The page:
This fact is as good and hard for us as it was for Jonah. When someone sincerely repents of their wickedness, God responds with grace and mercy. The power of Christ’s utter defeat of sin and death is greater and more complete than we can possibly imagine. It matters not how steeped in evil someone is; it matters not how steeped in evil an entire nation is, our faithful and loving God always responds to genuine repentance. Always.
This is good news of the highest order because it means we can never find ourselves outside the reach of His grace if we will turn and receive it. Our loved ones who are running with all their might a path away from God’s kingdom are never more than a hairsbreadth from the reach of His love if they will receive it. As long as there is breath in our lungs and our Lord tarries in His return there is hope for salvation for even the most vile sinner.
This is also incredibly hard news because it means that those who have hurt us grievously can repent and be washed entirely clean of their sins. Powerful men who have done great evil and even whole nations that are awash in it can be swept up by the Spirit of the living God, repent, and be set on a path of righteousness once again. It doesn’t matter what our feelings on the matter are, God’s grace is for all who would receive it. And just so we’re clear: All means all. There are perhaps many to whom we would not extend grace if they sought it, but our God is good and loving and extends it to the undeserving…including us. In fact, by definition, it can only be extended to the undeserving. Since no one deserves it, there are no gradations of those who haven’t yet received it in terms of just how undeserving they are. No one deserves it. If anyone reaches for it, they may receive it.
Here’s the third lesson and we’ll end with this today: Once someone has set off down the path of life, if she wants to enjoy the bounty waiting for her at the end of that road, she must continue walking it to its end. If we step off the path too early and walk once again a path of sin, judgment still awaits because our God is just. Theologians can and will debate whether such a turn of events is the result of someone losing the salvation he had gained or simply his never having actually received it in the first place, but all can agree that someone who gets on a path of sin and remains committed to it to the end is not someone who has possession of the grace of God.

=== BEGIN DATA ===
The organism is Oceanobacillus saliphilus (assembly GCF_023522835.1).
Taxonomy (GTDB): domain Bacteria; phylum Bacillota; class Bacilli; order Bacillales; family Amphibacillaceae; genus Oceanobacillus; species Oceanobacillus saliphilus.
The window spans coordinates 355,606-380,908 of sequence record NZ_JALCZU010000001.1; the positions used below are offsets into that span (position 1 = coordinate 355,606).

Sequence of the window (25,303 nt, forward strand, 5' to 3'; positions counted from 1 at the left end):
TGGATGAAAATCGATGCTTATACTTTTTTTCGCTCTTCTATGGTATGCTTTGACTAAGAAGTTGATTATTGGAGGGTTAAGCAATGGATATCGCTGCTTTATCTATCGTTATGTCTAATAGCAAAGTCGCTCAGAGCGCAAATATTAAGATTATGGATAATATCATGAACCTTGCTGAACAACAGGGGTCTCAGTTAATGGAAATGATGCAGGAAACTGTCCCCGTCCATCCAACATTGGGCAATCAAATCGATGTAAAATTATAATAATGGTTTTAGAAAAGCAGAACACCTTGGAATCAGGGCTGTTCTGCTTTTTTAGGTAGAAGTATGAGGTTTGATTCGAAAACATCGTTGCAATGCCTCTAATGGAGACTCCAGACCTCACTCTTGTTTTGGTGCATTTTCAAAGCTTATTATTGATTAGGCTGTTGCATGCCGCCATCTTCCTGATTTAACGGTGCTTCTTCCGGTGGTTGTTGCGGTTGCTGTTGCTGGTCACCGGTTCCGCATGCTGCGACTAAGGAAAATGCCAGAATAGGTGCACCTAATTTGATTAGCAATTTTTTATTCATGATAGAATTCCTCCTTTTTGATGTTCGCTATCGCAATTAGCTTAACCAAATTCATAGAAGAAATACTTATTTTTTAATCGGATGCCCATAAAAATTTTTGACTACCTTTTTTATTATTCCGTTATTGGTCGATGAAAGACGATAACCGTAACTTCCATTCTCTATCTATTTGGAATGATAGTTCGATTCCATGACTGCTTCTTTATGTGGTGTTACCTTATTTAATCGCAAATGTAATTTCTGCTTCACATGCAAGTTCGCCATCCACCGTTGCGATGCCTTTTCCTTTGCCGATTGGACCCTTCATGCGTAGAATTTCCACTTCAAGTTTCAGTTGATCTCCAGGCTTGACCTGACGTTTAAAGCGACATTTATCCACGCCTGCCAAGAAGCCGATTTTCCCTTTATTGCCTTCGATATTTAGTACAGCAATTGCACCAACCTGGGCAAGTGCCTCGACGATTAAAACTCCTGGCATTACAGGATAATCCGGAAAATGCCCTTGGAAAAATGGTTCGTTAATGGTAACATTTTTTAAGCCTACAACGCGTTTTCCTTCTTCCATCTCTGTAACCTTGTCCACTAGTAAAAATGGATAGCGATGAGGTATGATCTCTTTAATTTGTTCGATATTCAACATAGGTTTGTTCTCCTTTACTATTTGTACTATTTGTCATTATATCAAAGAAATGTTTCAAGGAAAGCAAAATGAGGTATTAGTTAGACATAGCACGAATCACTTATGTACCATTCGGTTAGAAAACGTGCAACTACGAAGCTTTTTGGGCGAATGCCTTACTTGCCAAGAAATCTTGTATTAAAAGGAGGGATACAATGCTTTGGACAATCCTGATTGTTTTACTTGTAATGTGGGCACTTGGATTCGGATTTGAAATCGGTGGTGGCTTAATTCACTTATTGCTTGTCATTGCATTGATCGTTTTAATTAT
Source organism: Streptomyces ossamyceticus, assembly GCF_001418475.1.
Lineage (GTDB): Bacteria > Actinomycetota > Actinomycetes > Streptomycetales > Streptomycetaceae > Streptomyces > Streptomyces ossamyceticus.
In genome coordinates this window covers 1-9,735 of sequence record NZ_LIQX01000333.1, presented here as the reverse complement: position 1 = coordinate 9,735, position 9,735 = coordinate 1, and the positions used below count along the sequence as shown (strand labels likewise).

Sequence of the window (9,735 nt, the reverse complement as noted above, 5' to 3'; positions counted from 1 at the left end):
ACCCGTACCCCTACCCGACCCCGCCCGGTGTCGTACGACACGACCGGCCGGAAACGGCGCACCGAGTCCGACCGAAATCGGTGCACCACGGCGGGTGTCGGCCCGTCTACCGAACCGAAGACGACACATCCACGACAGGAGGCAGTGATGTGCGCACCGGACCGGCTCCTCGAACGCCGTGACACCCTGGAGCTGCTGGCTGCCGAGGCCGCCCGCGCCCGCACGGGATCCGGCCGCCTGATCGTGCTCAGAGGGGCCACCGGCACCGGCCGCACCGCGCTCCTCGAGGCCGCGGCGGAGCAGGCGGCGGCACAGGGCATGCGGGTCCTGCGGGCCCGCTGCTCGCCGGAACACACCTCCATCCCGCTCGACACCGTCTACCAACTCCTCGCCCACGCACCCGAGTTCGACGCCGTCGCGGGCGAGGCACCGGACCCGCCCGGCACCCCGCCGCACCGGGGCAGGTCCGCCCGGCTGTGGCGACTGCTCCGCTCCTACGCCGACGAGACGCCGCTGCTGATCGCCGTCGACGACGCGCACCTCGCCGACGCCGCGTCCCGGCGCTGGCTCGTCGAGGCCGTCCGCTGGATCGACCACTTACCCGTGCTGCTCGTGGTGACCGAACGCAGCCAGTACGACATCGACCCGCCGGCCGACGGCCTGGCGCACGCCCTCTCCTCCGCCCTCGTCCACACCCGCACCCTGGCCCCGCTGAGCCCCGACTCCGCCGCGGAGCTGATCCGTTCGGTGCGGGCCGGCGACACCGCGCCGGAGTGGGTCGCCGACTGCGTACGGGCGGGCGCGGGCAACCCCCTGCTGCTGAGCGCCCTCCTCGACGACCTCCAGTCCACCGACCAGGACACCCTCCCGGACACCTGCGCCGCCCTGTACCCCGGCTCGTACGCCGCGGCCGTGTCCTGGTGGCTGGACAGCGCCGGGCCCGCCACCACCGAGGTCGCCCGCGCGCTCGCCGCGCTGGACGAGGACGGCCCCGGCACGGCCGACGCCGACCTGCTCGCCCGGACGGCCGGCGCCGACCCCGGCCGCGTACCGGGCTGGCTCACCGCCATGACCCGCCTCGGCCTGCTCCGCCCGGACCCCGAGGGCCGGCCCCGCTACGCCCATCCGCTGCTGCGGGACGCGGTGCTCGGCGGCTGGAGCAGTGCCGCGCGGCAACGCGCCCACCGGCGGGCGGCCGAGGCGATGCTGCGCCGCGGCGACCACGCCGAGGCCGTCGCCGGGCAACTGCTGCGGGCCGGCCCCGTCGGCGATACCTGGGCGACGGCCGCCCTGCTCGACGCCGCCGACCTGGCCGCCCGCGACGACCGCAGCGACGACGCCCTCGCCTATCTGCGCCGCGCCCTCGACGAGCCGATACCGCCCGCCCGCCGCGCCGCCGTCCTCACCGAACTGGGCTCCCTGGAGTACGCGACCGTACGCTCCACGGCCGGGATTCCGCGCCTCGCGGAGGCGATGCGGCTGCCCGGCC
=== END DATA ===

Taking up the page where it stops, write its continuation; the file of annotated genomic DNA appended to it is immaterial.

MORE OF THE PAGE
Nineveh may have repented and received a gift of grace from the God of all justice and mercy, but they did not remain on that path. At some point between Jonah and Nahum they turned back to the evil that brought the promise of judgment in the first place. Our faithful God does not want for anyone to face such an end which is why He sent Jonah to them in the first place, but those who are committed to their sin over and against His efforts to call them from it will eventually find the judgment waiting for them at the end of their road. Nineveh was and as we will see over the course of this prophetic record, it wasn’t pretty.
We will get to that violent and depressing description of their end eventually, but first, Nahum sets the stage by giving us a bigger picture of the God who is going to do the judging. This picture is one you don’t want to miss because it gives us a context for understanding better who He is and why He does what He does. Judgment like we will see isn’t ever easy to stomach, but when we understand the character of the God who sends it, we are better positioned to see why giving Him our lives is such a worthwhile thing to do. As with all the Minor Prophets (and indeed all the Scriptures) there is much here to be uncovered. I hope you will accompany me as we go.